Question about American Standard Plumbing
I dropped a toothpick down the bathroom sink. It has a permanent push-pull drain plug.I know that it will speed up a hair clog.It is made by American Standard. I don't want to take the elbow apart.- If I raise the plug and turn it shouldn't it come out? and if so, which way do I turn the plug??
If by push pull you mean there is a knob and rod that you use to raise and lower the plug. Look under the sink for a rod extending perpendicular to pipe it will be about 8" long and attach to a linking bar below he push pull rod. Typically there is a small retaining nut that seats around a ball seal on this rod that secures it to the tail piece dropping from sink. Unscrew the retaining nut, slide the rod out and then lift out the plug. You will notice a ring on lower end of the plug piece that you will need to insert the rod thru when reassembling. If you are referring to a fixed twist and drop plug Open it and there will be a set screw on a flat face in the stem portion under the cap. It's usually small straight slot screw but may also be a hex head slot Loosen that screw and the plug will lift off a center peg in the drain assembly.
Posted on Jan 12, 2018
The stoper assembly has linkage and a plumb bob aparatus
Step 1 remove the 2 screws that hold the chrome overflow cover,
Step 2 you will see a wire connected to the up and sown handle
Step 3 you should be able to fish out the linkage which will have a bumb bob attached
mae sure this is all connected if not reattach if you do not see the blumb bob reach your fingers in and grab the wire
Step 4 inspect the linkage the first link is about 3 inches from chrome cove, second is about 8 inches down and final is at the bob itself bob is pointed and slides in by gravity
If this all looks ok then fish it down , put chrome cover on and move lever up and down ( you should see the stopper mve up and down
Step 5 If stopper is not in just insrt in drain hole and move the lver flow lever up and down and drain should work sometimes the stoper does not go up or down far enough there could be an adjustment on the linkage to reduce or increase the length of the linkage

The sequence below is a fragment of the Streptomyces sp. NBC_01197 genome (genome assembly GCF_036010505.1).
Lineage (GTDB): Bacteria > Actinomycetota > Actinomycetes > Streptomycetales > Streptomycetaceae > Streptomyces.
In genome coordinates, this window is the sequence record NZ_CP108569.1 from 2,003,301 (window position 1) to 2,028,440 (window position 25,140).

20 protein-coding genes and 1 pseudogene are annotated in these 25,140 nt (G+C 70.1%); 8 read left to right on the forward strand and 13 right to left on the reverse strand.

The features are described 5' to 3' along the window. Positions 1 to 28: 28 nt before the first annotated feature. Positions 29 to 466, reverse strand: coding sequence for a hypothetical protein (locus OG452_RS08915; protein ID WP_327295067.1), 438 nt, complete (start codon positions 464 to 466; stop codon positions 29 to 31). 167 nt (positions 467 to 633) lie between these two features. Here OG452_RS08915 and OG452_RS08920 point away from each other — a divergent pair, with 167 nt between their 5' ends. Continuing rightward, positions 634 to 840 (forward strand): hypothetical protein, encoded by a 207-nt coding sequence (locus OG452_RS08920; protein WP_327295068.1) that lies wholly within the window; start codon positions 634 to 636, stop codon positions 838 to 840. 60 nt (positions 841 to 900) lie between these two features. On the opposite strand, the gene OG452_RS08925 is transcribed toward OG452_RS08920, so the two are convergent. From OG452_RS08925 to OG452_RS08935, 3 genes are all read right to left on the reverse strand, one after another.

Posted on Jan 01, 2009
To clean the drain simply remove the packing nut off the back of the pop-up assembly. This is located under the sink itself and will be on the back side of the chrome (might be plastic) pipe coming out of the drain hole. This nut is what is holding the rod in place. When you remove it be sure not to lose the ferule (nylon washer) inside. after the nut is off, you can pull the actual stopper out and have better access to the drain inside. Use a small hair remover (you can buy these at the "depot"), it has a long body with small "spines" coming off the sides to catch hair, to pull out hair. It should be long enough to get into the P-Trap. After you are satisfied you can put the stopper back in. Make sure the hole in the bottom of the stopper is lined up to catch the rod. Reassemble the packing nut with ferule and check for leaks. If you want to take the trap off be sure to have some 'pipe dope' on hand to reseal the threads. Teflon tape is not necessary. Reassemble the trap and check for leaks and you should be good to go. Good luck :).
Posted on Mar 21, 2009
SOURCE: clogged sinks and toilets
Never use Draino on a toilet. All pipe cleaning liquids are not really a solution, just a temporary fix.
Since you said that the slow draining is associated with both the toilets and the sinks then I am almost certain that you have a venting issue.
Imagine a drinking straw.....now if you hold your thumb on the end of the straw and bring it up abouve the water level water remains in the straw. This is because air can't get in to replace the water. When your finger is removed then the water flows freely.
As with the straw, your plumbing must also breath. I would bet that one or more vents that are on your roof have become clogged with debrise. Squirrels love to throw nuts and stuff down there to build their nests upon.
Climb up there (safety is a priority) and try running a snake (~$10 at lowes) and see if you hit any obstruction. If so, use the snake to dislodge it.
If you would like, pour water down the vents either by hose or bucket and see if the water backs up. If it does then you have a clog. You can also use the water to try to clear the clog.
Posted on Apr 13, 2009
The plug is held in place by a rod that connects to the plug lever. Look under the sink where this rod enters into the drain. The rod is held in place with a cap that is screwed onto the drain pipe. Unscrew the cap, pull out the rod, and the plug with then lift out.
On some sinks, the plug can be twisted to release it from the plunger rod, you simply twist it until it unhooks. It it does not twist, then folow the first set of directions
Posted on May 02, 2009
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